A brand new industrial parts washer is built from the ground up to meet your application, but that takes longer and can cost more
Jackson, MI (Vocus) July 8, 2009
Midbrook, a Jackson, MI based manufacturer of industrial parts washing systems, medical decontamination systems, and water bottling systems has seen an influx of orders for rebuilt and used equipment. Midbrook is capable of refurbishing and modifying almost any piece of industrial, medical, or water bottling cleaning equipment.
As the economic climate begins to improve, manufacturers find themselves hustling to get new programs up and running. These companies cannot afford to wait through the lead time of a brand new piece of industrial cleaning equipment, and sometimes are not in the financial position to purchase brand new. Midbrook recognizes these constraints and works with companies to find them used, or rebuilt, industrial washers that can handle the necessary application.
Rebuilding a washer can be done much quicker than building a new part washer, and for less cost. If the industrial parts washer is shipped to the Midbrook facility, it can be upgraded and returned to the customer in a very reasonable amount of time.
“A brand new industrial parts washer is built from the ground up to meet your application, but that takes longer and can cost more,” said Business Development Director James Crowley. “A rebuild, of your own or one of our used units, can be completed in a shorter time frame.”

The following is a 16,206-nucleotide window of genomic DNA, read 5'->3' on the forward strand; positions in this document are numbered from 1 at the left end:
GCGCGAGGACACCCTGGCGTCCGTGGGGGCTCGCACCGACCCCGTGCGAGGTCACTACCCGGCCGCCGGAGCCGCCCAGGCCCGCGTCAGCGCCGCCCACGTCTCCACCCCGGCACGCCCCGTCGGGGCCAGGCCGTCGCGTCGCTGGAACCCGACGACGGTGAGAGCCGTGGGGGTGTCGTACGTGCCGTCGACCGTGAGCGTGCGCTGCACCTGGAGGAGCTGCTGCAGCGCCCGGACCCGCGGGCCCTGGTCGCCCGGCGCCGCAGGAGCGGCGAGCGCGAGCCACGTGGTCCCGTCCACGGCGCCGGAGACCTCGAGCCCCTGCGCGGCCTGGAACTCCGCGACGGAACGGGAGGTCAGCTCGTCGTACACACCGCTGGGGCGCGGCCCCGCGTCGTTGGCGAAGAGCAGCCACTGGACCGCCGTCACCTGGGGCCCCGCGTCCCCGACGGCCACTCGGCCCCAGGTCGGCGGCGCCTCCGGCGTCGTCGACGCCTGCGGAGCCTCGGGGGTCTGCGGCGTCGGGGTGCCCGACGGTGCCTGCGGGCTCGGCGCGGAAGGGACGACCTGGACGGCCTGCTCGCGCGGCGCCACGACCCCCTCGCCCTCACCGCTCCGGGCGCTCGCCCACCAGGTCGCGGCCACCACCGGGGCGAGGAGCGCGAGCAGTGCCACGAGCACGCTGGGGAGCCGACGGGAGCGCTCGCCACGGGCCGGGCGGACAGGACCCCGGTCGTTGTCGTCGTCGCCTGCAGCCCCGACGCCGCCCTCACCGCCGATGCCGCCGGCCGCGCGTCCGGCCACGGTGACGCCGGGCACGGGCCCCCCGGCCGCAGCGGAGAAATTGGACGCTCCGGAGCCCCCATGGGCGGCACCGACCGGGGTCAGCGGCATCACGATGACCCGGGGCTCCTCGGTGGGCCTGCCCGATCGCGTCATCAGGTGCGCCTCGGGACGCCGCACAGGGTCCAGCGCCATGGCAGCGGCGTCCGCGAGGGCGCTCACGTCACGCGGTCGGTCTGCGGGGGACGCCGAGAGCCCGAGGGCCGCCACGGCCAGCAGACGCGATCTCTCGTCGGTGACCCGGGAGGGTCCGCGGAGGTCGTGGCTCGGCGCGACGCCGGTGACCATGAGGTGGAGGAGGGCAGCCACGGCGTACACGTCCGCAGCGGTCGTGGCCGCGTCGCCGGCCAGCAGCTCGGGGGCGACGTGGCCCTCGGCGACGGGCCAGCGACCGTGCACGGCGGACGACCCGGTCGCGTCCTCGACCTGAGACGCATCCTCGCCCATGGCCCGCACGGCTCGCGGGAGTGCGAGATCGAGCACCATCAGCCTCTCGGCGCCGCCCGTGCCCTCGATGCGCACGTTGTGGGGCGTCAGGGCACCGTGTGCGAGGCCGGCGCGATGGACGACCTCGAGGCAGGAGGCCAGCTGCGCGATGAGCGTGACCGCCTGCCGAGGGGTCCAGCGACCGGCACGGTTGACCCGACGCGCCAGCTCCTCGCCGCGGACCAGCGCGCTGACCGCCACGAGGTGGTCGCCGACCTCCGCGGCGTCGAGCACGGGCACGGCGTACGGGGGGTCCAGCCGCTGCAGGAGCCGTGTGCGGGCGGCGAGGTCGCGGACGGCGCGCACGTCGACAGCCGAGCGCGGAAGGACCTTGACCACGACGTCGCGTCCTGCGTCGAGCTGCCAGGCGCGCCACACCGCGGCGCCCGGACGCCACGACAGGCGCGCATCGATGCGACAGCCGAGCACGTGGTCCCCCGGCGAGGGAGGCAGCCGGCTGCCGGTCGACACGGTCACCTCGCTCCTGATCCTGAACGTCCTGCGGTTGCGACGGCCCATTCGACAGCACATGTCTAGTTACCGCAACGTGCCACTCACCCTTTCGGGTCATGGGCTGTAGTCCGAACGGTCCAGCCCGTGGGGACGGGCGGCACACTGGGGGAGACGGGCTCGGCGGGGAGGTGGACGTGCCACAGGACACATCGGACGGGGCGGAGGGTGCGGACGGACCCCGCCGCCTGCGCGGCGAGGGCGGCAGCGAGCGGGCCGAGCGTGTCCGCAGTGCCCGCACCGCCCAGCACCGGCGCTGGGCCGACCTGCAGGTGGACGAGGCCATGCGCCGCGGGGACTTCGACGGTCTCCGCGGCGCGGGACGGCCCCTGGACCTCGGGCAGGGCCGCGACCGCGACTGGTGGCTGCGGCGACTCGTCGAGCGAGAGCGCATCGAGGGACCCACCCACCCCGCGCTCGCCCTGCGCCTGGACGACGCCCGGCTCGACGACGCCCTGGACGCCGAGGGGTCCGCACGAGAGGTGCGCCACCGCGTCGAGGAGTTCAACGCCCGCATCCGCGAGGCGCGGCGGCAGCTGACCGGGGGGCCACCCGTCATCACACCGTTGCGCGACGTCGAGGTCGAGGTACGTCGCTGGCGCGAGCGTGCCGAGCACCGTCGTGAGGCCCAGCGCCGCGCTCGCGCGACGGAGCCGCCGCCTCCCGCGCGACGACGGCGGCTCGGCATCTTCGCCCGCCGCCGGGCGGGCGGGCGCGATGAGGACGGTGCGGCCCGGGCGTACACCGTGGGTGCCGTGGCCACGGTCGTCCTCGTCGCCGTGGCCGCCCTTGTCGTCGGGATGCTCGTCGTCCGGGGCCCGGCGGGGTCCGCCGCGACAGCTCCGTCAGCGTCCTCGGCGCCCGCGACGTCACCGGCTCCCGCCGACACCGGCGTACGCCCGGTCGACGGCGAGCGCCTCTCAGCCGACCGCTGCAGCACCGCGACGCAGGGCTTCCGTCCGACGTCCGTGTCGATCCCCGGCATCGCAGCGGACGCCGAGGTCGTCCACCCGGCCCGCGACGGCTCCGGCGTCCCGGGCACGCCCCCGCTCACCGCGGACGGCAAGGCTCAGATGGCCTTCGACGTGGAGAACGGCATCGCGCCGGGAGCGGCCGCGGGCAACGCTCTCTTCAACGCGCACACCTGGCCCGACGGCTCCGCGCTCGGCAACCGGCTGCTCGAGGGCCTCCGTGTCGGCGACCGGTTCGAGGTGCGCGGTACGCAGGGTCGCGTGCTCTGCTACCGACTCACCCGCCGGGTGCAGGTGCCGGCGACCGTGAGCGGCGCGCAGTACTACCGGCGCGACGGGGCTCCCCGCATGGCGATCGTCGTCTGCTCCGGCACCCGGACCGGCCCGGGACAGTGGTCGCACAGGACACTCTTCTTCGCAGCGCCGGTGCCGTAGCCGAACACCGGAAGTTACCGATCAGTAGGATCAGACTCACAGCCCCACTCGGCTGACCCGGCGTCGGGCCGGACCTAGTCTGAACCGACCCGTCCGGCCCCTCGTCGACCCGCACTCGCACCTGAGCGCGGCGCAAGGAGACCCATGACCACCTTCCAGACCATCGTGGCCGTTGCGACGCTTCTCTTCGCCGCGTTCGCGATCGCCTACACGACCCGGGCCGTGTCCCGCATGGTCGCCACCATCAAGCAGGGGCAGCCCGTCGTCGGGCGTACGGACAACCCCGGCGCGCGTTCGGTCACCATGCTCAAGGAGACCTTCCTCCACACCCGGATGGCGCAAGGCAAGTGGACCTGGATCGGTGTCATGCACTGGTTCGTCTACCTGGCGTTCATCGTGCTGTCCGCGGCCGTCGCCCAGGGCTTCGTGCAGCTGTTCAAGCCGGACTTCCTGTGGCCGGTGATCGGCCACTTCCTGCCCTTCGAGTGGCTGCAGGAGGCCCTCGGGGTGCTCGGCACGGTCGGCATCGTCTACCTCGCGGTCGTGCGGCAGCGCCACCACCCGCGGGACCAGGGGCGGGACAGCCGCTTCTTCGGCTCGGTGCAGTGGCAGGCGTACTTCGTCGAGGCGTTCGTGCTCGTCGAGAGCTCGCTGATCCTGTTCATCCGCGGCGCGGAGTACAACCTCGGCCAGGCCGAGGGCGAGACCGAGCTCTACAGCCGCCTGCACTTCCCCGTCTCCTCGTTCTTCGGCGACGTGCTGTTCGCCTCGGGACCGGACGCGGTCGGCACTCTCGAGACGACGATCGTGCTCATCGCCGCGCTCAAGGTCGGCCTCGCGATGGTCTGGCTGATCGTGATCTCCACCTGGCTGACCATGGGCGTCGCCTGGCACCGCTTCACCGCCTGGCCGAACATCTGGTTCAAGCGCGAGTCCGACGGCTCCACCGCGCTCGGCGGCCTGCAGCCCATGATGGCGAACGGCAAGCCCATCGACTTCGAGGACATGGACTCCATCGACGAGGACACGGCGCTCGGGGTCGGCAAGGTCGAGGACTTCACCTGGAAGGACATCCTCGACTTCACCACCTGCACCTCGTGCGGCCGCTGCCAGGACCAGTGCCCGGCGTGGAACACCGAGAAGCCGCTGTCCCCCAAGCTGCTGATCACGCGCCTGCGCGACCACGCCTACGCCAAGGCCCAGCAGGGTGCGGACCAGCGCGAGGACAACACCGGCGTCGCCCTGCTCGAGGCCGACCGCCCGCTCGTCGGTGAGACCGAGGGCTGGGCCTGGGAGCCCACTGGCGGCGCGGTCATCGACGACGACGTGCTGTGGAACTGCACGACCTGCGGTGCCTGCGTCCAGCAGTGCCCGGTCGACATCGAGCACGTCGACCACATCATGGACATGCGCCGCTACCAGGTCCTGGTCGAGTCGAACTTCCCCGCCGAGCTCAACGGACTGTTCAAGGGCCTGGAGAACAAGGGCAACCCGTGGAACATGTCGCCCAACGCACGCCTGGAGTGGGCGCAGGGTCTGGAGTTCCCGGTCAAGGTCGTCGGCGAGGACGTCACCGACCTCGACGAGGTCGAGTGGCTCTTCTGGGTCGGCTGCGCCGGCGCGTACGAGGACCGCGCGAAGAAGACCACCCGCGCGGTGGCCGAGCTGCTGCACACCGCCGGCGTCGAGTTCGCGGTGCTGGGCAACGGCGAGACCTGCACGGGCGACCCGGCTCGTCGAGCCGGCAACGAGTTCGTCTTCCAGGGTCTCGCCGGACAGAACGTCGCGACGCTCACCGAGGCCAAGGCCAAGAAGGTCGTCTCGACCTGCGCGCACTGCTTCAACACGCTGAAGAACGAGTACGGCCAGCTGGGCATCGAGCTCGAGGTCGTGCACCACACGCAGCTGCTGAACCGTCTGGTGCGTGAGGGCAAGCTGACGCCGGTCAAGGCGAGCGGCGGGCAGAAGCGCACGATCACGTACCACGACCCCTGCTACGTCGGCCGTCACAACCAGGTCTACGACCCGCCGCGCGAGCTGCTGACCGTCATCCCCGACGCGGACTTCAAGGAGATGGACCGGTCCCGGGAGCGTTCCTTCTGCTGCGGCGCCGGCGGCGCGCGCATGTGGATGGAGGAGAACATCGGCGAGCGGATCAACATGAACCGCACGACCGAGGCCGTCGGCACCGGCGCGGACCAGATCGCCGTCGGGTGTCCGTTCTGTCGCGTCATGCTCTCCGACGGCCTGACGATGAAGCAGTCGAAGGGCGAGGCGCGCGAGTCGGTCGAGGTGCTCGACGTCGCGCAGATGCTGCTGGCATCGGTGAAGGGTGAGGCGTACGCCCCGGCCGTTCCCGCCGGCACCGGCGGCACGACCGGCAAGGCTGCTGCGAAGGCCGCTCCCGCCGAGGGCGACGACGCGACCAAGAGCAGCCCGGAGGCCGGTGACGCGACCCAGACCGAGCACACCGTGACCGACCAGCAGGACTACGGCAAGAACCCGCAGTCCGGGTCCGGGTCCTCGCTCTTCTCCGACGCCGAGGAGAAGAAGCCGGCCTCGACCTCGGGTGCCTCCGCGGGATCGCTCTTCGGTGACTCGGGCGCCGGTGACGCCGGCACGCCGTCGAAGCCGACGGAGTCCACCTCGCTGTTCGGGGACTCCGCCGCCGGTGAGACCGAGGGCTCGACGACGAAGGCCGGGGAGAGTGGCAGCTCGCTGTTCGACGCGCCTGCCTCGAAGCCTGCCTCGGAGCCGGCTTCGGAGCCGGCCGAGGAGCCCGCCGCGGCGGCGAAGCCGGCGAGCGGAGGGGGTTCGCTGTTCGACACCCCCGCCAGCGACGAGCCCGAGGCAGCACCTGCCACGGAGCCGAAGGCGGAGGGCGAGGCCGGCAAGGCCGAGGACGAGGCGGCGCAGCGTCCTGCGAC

Midbrook can rebuild a parts washer that a company already owns, no matter who the original manufacturer is, or they can help you select from the used industrial part washers already on the Midbrook floor.
“We are always looking to bring in quality used industrial parts washers,” said Crowley. “After purchase, we evaluate them with our crews and set up a plan for rebuilding. When we find an appropriate customer, we can quickly make the necessary changes to the washer that the customer will require for their application.”
Rebuilding an existing parts washer is appropriate in a number of circumstances. Midbrook worked with an automotive supplier that had recently received an order for a new part. The company was to begin production on the new part as quickly as possible. The new was similar in size and weight to their previous part; however, it had a different configuration.
“Budget and time were a concern for the supplier,” said Crowley. “We decided to rebuild the part washer they used for the original design – we replaced the fixtures on the machine, the spray manifold configuration, and the blow-off stage, and everything else was unchanged.”
As an added benefit, the customer was able to stay significantly under-budget by rebuilding the old part washer. They were able to spend the extra money on various upgrades to the part washer that significantly increased the efficiency and performance of the unit.
“Rebuilds of industrial parts washers are a highly efficient way to increase productivity without breaking your budget,” says Crowley. “We expect to see many more part washer rebuilds come through our facility in the coming months.”
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